So, here I am. Every once in a while I have a day where I ask myself if I made the right choice. There are times when those days pile up on each other. Yesterday was one of those days. Today started out that way, but fortunately isn’t ending that way.
I just had a chat with a teacher who is feeling some frustration with one student in her class. We talked about all the great things that are happening. We talked about the growth the class has made and the improvement in the behaviours of a couple of very complex kids. As I was talking to her, I had to remind myself, that what I was saying applied to me too.

There are tough days and tough situations. They only become the focus when we allow them to.

Change is good. But we also need to make sure allow we ourselves time to adjust and time to begin the relearning process.
It will come. I can’t forget why I asked for a change.

I needed it.
Darryl Propp

Making the Best of School Leadership Teams

Over the last few years, in addition to lots of other great things, we’ve developed a new mission and vision. This has helped move me to spend considerable time thinking about how to implement both my own vision and our school vision. A necessary part of the process is putting systems in place to make that happen.  I decided near the end of the last school year that the way we utilized our staff teams at school just wasn’t working. We now have a:

  1. School Leadership Team
  2. Lighthouse Team
  3. Seven Habits Certification Team
  4. Staff Wellness Team

The first three teams have been in place for the last two years, and the school leadership team has been around for quite a while. The wellness team is new this year.

I knew that the teams weren’t necessarily doing all that they could to make our school function more efficiently and have the best overall benefit for students, staff and community. I made a change in two ways. Firstly I changed the composition of each of the teams. The second change was around the role of each team.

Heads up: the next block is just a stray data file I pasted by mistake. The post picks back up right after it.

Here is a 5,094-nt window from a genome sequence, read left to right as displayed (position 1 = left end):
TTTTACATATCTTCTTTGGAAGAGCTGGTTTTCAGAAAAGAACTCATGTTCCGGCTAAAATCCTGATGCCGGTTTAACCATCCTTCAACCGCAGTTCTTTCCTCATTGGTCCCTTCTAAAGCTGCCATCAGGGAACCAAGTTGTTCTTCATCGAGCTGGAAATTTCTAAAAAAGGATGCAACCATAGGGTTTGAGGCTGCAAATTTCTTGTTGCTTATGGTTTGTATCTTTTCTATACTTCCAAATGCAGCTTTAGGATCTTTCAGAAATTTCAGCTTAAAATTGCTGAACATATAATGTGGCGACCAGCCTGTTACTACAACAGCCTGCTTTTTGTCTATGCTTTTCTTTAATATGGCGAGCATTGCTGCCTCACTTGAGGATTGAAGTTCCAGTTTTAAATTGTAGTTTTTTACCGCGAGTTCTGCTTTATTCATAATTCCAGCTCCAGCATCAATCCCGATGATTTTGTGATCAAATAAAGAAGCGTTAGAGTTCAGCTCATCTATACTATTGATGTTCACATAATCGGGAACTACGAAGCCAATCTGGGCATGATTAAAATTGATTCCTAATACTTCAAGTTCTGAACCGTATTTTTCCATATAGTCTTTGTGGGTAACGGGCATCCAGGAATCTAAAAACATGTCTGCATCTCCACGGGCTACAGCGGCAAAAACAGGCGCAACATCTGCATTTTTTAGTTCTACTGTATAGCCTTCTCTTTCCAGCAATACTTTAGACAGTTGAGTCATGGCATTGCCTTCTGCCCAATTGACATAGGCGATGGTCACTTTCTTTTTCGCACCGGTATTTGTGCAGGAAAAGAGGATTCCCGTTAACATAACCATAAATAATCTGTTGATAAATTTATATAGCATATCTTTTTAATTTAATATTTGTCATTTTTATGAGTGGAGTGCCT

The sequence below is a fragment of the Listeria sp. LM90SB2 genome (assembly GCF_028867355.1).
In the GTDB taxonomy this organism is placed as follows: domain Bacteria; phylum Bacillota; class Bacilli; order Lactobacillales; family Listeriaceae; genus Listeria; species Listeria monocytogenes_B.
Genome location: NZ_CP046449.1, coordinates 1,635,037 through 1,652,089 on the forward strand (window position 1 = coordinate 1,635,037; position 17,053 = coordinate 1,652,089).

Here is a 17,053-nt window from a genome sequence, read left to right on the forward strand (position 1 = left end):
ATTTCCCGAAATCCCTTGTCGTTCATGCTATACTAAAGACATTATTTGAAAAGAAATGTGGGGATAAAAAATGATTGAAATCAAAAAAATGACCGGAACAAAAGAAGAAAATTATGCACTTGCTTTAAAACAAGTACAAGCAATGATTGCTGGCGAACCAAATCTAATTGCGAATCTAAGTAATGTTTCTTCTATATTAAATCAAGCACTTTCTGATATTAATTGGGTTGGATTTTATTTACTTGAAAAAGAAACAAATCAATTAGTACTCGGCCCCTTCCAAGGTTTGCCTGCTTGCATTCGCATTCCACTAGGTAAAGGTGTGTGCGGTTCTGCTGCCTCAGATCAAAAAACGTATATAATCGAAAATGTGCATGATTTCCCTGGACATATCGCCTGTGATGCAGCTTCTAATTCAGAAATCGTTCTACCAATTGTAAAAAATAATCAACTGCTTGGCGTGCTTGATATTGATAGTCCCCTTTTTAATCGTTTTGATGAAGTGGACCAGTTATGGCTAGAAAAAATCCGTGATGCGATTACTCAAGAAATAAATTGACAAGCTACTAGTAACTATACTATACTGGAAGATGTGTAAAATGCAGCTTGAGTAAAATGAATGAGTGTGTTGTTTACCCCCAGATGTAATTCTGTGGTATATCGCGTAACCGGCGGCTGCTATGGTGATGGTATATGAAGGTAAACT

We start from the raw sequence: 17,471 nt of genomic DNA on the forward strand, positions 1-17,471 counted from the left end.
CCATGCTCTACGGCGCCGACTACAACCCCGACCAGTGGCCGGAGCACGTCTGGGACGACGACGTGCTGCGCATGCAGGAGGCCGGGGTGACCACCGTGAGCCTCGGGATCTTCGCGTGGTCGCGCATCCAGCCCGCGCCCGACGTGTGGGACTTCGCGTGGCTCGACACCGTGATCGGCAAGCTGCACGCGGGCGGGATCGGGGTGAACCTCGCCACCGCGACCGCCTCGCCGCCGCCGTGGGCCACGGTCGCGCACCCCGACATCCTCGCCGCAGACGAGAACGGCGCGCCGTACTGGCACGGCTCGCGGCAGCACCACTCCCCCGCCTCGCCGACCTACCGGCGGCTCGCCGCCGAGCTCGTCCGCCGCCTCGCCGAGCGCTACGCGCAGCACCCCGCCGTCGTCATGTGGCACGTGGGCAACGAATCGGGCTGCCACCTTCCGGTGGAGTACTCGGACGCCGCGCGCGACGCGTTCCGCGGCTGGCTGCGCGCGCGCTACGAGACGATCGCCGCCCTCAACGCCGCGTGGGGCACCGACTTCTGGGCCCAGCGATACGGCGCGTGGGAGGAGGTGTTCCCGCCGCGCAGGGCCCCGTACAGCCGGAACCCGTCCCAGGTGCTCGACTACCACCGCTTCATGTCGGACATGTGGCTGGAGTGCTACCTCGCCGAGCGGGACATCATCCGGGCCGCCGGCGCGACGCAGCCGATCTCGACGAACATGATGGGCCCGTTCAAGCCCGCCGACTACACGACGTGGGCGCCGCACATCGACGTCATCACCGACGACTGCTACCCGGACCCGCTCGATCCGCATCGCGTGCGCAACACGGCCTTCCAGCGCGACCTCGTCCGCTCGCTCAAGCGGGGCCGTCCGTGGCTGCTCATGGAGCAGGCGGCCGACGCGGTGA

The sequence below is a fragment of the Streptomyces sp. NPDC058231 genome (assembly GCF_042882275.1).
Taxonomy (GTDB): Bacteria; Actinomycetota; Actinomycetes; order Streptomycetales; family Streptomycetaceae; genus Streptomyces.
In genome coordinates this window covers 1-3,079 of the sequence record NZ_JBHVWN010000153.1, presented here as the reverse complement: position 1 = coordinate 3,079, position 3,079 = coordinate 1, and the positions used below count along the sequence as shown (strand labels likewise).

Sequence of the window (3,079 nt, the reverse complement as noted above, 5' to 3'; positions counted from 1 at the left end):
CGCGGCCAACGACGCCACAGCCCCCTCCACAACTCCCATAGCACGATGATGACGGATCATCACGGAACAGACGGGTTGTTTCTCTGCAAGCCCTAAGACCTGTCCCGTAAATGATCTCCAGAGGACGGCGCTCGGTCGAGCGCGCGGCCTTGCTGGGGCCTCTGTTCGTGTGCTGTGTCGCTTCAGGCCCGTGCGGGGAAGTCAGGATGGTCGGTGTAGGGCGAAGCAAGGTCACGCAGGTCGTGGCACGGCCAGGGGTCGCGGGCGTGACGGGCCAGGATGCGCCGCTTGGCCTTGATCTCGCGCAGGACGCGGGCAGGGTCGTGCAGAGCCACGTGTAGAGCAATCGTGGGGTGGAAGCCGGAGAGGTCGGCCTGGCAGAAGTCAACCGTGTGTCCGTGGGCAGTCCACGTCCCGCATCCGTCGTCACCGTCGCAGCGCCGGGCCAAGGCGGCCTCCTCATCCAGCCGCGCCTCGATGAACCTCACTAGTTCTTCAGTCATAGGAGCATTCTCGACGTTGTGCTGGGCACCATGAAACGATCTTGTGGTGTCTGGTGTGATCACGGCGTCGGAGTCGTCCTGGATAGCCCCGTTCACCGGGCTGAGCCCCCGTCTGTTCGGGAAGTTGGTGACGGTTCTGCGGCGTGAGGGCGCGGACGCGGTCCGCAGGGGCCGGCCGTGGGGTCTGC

The Leadership team is now composed of The school admin, counselor and anyone on staff involved in the Divisional Leadership cohort or is working on their Master’s Degree. I also added a support staff member to allow room for that voice in our decision making.  This team added the task of planning our school based PD activities. Our division is allowing school control of PD for both professional and support staff to a much higher degree. While we are glad to have this control, we decided that the process must be undertaken carefully and with a mind to benefit us in the greatest way possible.  Our team continues to work on its roles in _DSC5605
Leadership as well PD Planning and implementation. We will refine our process and skill in this area.

Both the Lighthouse and Certification teams are directly tied to the Seven Habits Program we are part of. We have worked together with our sister school, (Lilian Schick School) where we send our grade 4 students to for grades 5 – 9. The teams work to implement the program in our schools and train our new staff and parents about the program. Changes made in these teams have resulted in a clarity of what each team needs to do, as well as tasking them with keeping the program moving forward.  These roles too, are still being developed, and the need for establishing clear goals continues to be a focus._DSC5634

The Wellness team is new this year. We all know that there is stress in our job and being mindful of that, I decided it was important to have a committee specifically designated to “address the stress”. We try to have a monthly activity in which whoever can attend is welcome. Putting a committee like this together demonstrates the value in staff relationships and collegiality.

Being mindful in putting together teams that move the school in a desired direction was, in my opinion, a good idea. We are making progress. We are moving forward.

D Propp